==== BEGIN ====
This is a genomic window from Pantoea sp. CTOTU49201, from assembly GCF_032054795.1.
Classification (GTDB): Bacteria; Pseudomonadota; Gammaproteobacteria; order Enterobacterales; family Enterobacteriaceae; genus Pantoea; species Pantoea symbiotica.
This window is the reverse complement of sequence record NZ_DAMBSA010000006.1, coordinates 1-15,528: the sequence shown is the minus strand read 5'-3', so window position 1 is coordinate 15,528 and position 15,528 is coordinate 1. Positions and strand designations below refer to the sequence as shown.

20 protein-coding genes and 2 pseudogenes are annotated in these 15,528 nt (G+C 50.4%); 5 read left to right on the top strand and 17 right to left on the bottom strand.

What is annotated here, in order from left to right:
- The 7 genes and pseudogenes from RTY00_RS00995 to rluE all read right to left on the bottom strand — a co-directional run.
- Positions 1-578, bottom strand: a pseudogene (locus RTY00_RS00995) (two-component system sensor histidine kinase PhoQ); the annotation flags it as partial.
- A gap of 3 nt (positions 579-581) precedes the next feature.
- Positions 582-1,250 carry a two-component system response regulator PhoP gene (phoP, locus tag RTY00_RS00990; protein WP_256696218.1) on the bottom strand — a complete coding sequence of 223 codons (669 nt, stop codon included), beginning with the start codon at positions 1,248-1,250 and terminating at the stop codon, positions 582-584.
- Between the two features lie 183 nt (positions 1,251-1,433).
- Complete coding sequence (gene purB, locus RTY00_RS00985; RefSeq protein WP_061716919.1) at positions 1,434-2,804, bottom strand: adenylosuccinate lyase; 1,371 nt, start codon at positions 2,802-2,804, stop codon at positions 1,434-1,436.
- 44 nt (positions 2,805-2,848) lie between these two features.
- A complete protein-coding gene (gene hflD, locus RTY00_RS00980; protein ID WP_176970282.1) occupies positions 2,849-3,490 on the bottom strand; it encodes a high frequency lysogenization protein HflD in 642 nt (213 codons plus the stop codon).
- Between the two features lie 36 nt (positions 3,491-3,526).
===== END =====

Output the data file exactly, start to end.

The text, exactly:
This is a genomic window from Pantoea sp. CTOTU49201, from assembly GCF_032054795.1.
Classification (GTDB): Bacteria; Pseudomonadota; Gammaproteobacteria; order Enterobacterales; family Enterobacteriaceae; genus Pantoea; species Pantoea symbiotica.
This window is the reverse complement of sequence record NZ_DAMBSA010000006.1, coordinates 1-15,528: the sequence shown is the minus strand read 5'-3', so window position 1 is coordinate 15,528 and position 15,528 is coordinate 1. Positions and strand designations below refer to the sequence as shown.

20 protein-coding genes and 2 pseudogenes are annotated in these 15,528 nt (G+C 50.4%); 5 read left to right on the top strand and 17 right to left on the bottom strand.

What is annotated here, in order from left to right:
- The 7 genes and pseudogenes from RTY00_RS00995 to rluE all read right to left on the bottom strand — a co-directional run.
- Positions 1-578, bottom strand: a pseudogene (locus RTY00_RS00995) (two-component system sensor histidine kinase PhoQ); the annotation flags it as partial.
- A gap of 3 nt (positions 579-581) precedes the next feature.
- Positions 582-1,250 carry a two-component system response regulator PhoP gene (phoP, locus tag RTY00_RS00990; protein WP_256696218.1) on the bottom strand — a complete coding sequence of 223 codons (669 nt, stop codon included), beginning with the start codon at positions 1,248-1,250 and terminating at the stop codon, positions 582-584.
- Between the two features lie 183 nt (positions 1,251-1,433).
- Complete coding sequence (gene purB, locus RTY00_RS00985; RefSeq protein WP_061716919.1) at positions 1,434-2,804, bottom strand: adenylosuccinate lyase; 1,371 nt, start codon at positions 2,802-2,804, stop codon at positions 1,434-1,436.
- 44 nt (positions 2,805-2,848) lie between these two features.
- A complete protein-coding gene (gene hflD, locus RTY00_RS00980; protein ID WP_176970282.1) occupies positions 2,849-3,490 on the bottom strand; it encodes a high frequency lysogenization protein HflD in 642 nt (213 codons plus the stop codon).
- Between the two features lie 36 nt (positions 3,491-3,526).